* Euro rebounds against dollar from lowest since 2003
* Swedish crown jumps on Riksbank narrowly voting to keep QE
(Updates market action, changes dateline, previous LONDON)
By Richard Leong
NEW YORK, Dec 21 The dollar retreated from a
14-year high on Wednesday, while the Swedish crown booked its
biggest gains in six months after Sweden's central bank voted by
a thin margin to extend its bond purchase program.
Some traders likely reduced their dollar holdings on
profit-taking ahead of a big batch of U.S. economic data on
Thursday and the Christmas holiday, analysts said.
"There are no big fundamental underpinnings to the move.
It's more a technical adjustments ahead of the holidays," said
Paresh Upadhyaya, director of currency strategy at Pioneer
Investments in Boston.
The greenback has chalked up all its 4.5 percent gains for
the year since the Nov. 8 U.S. election, as traders have bet
that President-elect Donald Trump and a Republican-controlled
Congress will embark on steep tax cuts and fiscal spending to
stimulate the economy.
The dollar index which measures the greenback against
euro, yen and four other currencies was 0.26 percent lower at
102.02. It reached 103.65 on Tuesday, which was its highest
since December 2002.
Its decline was limited on the Federal Reserve's signal last
week it might increase interest rates at a swifter pace than
The euro was up 0.4 percent at $1.0423, rebounding
from $1.0352 on Tuesday, the lowest since January 2003.
Traders are casting a wary eye on Italy's troubled bank
Monte dei Paschi di Siena, which needs to raise 5
billion euros by the end of the year to avoid being wound up by
the European Central Bank.
The greenback dipped 0.1 percent to 117.73 yen.
Analysts cautioned the dollar is vulnerable if details on
Trump's policies fall short of market expectations.
SWEDISH CROWN JUMPS
The Swedish crown was the day's biggest mover, posting its
biggest one-day gains versus the euro and dollar since June.
Sweden's central bank, the Riksbank, kept interest rates on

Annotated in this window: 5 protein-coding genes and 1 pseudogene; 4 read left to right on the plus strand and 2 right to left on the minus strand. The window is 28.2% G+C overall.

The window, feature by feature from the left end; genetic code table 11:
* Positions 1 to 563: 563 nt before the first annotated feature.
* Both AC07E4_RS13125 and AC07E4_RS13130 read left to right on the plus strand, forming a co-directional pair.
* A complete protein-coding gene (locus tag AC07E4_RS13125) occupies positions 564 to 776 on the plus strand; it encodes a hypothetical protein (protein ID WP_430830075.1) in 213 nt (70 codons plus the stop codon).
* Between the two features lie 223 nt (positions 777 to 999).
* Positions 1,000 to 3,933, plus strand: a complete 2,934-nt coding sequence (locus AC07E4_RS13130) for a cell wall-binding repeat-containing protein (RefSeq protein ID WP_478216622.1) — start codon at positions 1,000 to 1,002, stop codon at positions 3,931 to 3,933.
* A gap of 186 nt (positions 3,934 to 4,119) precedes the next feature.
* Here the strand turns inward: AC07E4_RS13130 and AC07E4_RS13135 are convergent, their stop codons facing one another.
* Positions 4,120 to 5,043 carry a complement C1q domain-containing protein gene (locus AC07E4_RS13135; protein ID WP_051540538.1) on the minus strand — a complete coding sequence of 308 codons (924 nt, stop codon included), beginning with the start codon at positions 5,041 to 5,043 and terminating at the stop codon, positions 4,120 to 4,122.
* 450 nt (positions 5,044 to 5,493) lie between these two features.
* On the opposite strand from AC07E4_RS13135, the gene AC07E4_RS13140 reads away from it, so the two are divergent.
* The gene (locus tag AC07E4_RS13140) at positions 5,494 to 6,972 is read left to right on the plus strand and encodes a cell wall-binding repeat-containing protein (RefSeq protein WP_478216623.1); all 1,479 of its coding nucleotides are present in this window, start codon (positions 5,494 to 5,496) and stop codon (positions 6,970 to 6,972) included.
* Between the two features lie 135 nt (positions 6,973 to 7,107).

hold at -0.50 percent and extended its quantitative easing (QE)
or bond purchase program after a split board forced Governor
Stefan Ingves to use his casting vote for the first time since
Dissenters on the board held the view, shared by many
analysts, that the ultra-loose monetary policy is out of sync
with an economy expected to grow more than 3 percent this year
and 2 percent in 2017.
With the Riksbank's stimulus, Swedish housing debt and
private sector borrowing appeared stretched.
"This one is probably the last QE extension, in our view,"
said Daniele Antonucci, economist at Morgan Stanley in London.
"Stimulus, monetary and fiscal, is unlikely to be extended much
The euro was down 0.9 percent against the crown at 9.6190
The dollar was 1.3 percent weaker on the day at 9.2270
Currency bid prices at 11:53AM (1653 GMT)
Description Last U.S. Close Pct Change
Euro/Dollar $1.0429 $1.0385 +0.42%
Dollar/Yen 117.7500 117.8400 -0.08%
Euro/Yen 122.80 122.38 +0.34%
Dollar/Swiss 1.0252 1.0294 -0.30%
Sterling/Dollar 1.2352 1.2365 -0.11%
Dollar/Canadian 1.3395 1.3367 +0.21%
Australian/Doll 0.7247 0.7259 -0.17%
Euro/Swiss 1.0692 1.0683 +0.08%
Euro/Sterling 0.8441 0.8406 +0.42%
NZ 0.6904 0.6914 -0.14%
Dollar/Norway 8.6662 8.7035 -0.43%
Euro/Norway 9.0386 9.0415 -0.03%
Dollar/Sweden 9.2249 9.3480 -0.92%
Euro/Sweden 9.6202 9.7099 -0.92%
(Additinal reporting by Jamie McGeever in London; Editing by
Robin Pomeroy and W Simon)